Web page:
For example, could bees solve this testing little equation?
OK, not so fast … is that really a fair test?
These coupled partial differential equations are quite challenging. As bees have yet to be trained to hold a piece of chalk, they can’t write QED 13 at the bottom of the blackboard to indicate they’ve solved it.
So what about these instead?
1 + 1 = 2
3 – 1 = 2
To test this Adrian Dyer 14 and colleagues substituted colours for mathematical operands during the training e.g. blue for addition, yellow for subtraction, coupled with shapes for the numbers.
They trained the bees using a classical reward-punishment system. This sounds worse than it is. It means they received delicious syrup 15 when they got the right answer, but bitter-tasting quinine when they got the wrong answer.
The more training the bees received, the better they got at maths – both addition and subtraction. Once trained, the bees were tested.
In this subsequent testing phase the bees got the correct answer about 75% of the time. If they had been choosing the answer at random they would have achieved only ~50% of correct answers.
So, if more than, less than and an appreciation of zero aren’t enough, bees can also do mathematics.
Though probably not partial differential equations 😉
How do bees count?
It’s not yet clear how bees actually count objects – like the shapes scientists train them to recognise in the Y shaped maze shown further up this post.
Numerical cognition is considered a higher cognitive activity. In humans we’ve abstracted the process and – for at least the last 1100 years – used Arabic numbers to indicate quantities of ‘stuff’.
Of course, humans could count long before this, as could the apes from which we are descended. But they don’t use Arabic numerals and nor do bees.
Humans can look at a diagram like the one above and immediately recognise and count the similar shapes – this is a process called subitizing and is restricted to small numbers of shapes. You can train computers to do the same thing using neural networks, object detection and counting the instances of the objects detected.
However this is both computationally expensive and exploits symbolic mathematics, neither of which are achievable in the tiny brain of a honey bee. They cannot inspect a complete field of view and conclude “four apples”, or “three black circles”.
Bees cannot subitize … their brains don’t work fast enough and their visual acuity, and compound eyes, are probably incompatible with the process.
Instead, recent modelling studies have suggested that bees might count objects by serial sequential processing.
If you observe honey bees traversing a Y shaped maze they closely inspect each and every element in the patterns they are presented with.
Using just four neurones, this method appears to allow the bee to achieve the known capabilities of their numerosity i.e. counting to four, concepts of more than or less than, understanding zero, and the fulfilment of Weber’s Law.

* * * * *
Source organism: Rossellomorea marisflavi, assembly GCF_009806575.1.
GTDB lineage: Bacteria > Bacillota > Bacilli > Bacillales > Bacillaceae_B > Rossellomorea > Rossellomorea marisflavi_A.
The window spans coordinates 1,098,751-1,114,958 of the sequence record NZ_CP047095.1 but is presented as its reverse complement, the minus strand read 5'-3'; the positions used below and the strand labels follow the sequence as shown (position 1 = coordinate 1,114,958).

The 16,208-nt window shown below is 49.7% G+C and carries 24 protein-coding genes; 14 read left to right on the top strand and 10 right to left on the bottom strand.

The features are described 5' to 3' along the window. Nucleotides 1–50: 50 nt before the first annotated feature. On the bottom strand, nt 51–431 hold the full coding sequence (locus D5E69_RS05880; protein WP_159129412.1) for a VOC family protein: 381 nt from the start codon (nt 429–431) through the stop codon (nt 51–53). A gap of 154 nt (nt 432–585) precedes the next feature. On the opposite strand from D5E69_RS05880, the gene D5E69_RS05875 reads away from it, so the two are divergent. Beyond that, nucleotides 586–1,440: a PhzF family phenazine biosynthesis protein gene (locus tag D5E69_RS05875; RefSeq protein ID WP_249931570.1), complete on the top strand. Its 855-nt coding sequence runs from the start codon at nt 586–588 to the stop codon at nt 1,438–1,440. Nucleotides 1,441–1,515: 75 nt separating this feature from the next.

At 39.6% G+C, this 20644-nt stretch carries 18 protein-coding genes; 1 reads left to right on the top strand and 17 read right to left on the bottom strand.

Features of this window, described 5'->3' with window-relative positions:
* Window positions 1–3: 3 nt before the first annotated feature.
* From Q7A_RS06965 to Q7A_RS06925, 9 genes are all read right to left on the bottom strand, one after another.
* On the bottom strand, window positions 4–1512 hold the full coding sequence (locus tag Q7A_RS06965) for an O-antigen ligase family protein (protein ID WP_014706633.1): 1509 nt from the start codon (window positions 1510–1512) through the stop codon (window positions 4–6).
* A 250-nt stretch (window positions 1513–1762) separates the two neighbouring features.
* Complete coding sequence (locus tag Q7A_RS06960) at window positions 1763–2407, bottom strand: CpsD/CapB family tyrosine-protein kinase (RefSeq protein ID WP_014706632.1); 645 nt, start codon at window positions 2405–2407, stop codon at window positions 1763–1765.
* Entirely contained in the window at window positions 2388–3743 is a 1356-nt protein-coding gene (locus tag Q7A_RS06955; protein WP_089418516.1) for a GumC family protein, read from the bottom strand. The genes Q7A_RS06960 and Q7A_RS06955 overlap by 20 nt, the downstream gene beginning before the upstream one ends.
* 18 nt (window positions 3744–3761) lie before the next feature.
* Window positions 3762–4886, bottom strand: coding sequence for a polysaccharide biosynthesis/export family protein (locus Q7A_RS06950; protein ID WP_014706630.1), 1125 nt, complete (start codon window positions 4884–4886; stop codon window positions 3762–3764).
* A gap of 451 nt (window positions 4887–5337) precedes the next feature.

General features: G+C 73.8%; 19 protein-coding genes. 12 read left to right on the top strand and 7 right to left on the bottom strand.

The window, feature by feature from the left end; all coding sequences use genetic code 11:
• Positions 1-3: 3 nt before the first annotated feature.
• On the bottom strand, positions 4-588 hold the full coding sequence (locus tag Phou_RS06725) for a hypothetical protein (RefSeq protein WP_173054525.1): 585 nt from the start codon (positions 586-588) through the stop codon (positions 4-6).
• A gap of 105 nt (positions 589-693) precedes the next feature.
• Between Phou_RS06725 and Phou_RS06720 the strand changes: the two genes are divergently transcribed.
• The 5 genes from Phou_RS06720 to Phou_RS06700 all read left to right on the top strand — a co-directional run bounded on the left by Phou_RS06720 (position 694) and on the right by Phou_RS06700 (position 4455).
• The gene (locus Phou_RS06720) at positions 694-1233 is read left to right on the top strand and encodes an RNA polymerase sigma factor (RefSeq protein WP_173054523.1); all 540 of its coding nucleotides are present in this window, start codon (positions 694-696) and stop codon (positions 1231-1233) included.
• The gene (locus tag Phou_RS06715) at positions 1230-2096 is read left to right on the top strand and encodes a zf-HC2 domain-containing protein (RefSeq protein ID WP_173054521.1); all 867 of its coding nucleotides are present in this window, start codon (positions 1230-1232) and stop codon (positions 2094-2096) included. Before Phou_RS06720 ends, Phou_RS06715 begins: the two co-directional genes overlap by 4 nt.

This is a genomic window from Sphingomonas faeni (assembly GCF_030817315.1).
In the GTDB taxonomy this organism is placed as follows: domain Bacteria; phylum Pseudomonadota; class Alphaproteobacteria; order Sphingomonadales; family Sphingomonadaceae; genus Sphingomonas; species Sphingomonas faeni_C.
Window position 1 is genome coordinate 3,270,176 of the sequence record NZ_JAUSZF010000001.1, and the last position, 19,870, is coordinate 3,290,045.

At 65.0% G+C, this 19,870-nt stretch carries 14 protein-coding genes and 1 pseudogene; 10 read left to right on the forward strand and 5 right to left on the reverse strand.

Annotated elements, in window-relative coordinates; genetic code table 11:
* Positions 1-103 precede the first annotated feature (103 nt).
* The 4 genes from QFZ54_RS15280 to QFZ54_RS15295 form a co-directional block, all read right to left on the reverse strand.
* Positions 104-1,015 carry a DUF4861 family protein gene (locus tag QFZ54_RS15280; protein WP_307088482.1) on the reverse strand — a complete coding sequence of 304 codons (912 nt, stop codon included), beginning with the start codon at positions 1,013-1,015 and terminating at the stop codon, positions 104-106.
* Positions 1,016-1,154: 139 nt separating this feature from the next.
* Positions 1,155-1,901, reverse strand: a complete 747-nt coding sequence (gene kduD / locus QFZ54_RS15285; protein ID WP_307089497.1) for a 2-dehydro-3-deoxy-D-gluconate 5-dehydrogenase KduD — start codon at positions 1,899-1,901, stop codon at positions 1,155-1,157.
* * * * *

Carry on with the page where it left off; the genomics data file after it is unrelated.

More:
This area of the science is even more outside my comfort zone than Maxwell’s equation (see above) and I recommend you read the article cited in the legend to the figure above for further details.
There’s clearly a lot more to understand about the numerical and mathematical abilities of honey bees. This will take time, but good progress has been made over the last decade or so.
A full understanding of the neuronal processing involved in object discrimination and counting will probably require an ability to determine which neurones are firing, and the pathways of neuronal communication.
Scientists are years away from being able to do this with honey bees. It necessitates the ability to introduce specific reporter genes (for example that turn green when a neurone fires) into individual cell lineages. We don’t have the tools to do this (yet), but it can be done with fruit flies (Drosophila) and some of the same methods do – or might – work in bees.
In the meantime it’s worth thinking about what the ability to count contributes to the biology and behaviour of bees.
Do plants with more petals have more nectaries, and do bees follow these numerical clues rather than – or in addition to – other visual or scent stimuli?
And why on earth do bees have the ability to do basic maths?
I can’t think of an advantage that this would confer to bees.
The title of this post was going to be ‘0 … 1 … 2 … 3 … 4 … more’ but that would have looked terrible as a URL and would have sunk without trace in Google searches.
Instead I’ve used a play on the title of the 1988 Peter Greenaway film Drowning by Numbers. This has a fairy tale-like plot that involves three generations of women – all called Cissie Colpitts – drowning their husbands. Bernard Hill plays Madgett, the coroner encouraged to cover up the crimes and involves a series of invented games, one of which is called ‘Bees in the Trees’ (which seemed appropriate).
If you’ve not seen the film (and enjoy slightly surreal movies and black comedies) I can recommend it. See if you can count the numbers 1 to 100 that appear, almost all in sequence, either in the background or spoken by the characters. Michael Nyman wrote the music which is similarly highly structured, and based entirely upon a Mozart Sinfonia Concertante in E flat.
Of course Counting by numbers is also relevant as bees probably count in a different way altogether. Perhaps I should have ended the title of the post with a question mark?
- I’ll not be covering either of these last two as I can’t do them myself. If bees could it would make me look and feel
even morestupid, so I’ll avoid the subject altogether.
- Chittka, L., and Geiger, K. (1995). Can honey bees count landmarks? Anim. Behav. 49, 159–164.
- I’ve used a cake to indicate the feeder … it was syrup in the actual experiment.
- You need to click on the figure to see a larger version and reveal the legend.
- ~1% that of a human child … measured in neurones, not volume.
- Further studies have suggested that bees may be able to count numbers larger than four if trained in the right way … I’ll return to this in a future post as I understand even less of the science than I do of the stuff presented here …
- Cowan, N. (2001). The magical number 4 in short-term memory: A reconsideration of mental storage capacity. Behavioral and Brain Sciences, 24, 87-114.
- Howard et al., (2018) Numerical ordering of zero in honey bees. Science 360:1124-1126.
- And some of mine singularly are not.
- This ‘rewarding’ always involves sugar syrup (not cake) … bees are easy to please.
- And the reason this paper was published in one of the top scientific journals.
- And if you don’t think they’re amazing
then you have no soulthen you should … the brain of a bee has about 85 million neurones fewer than the brain of a child.
- Quod erat demonstrandum
- Who was also the senior author on the paper that showed the understanding of zero by bees.
- Not cake.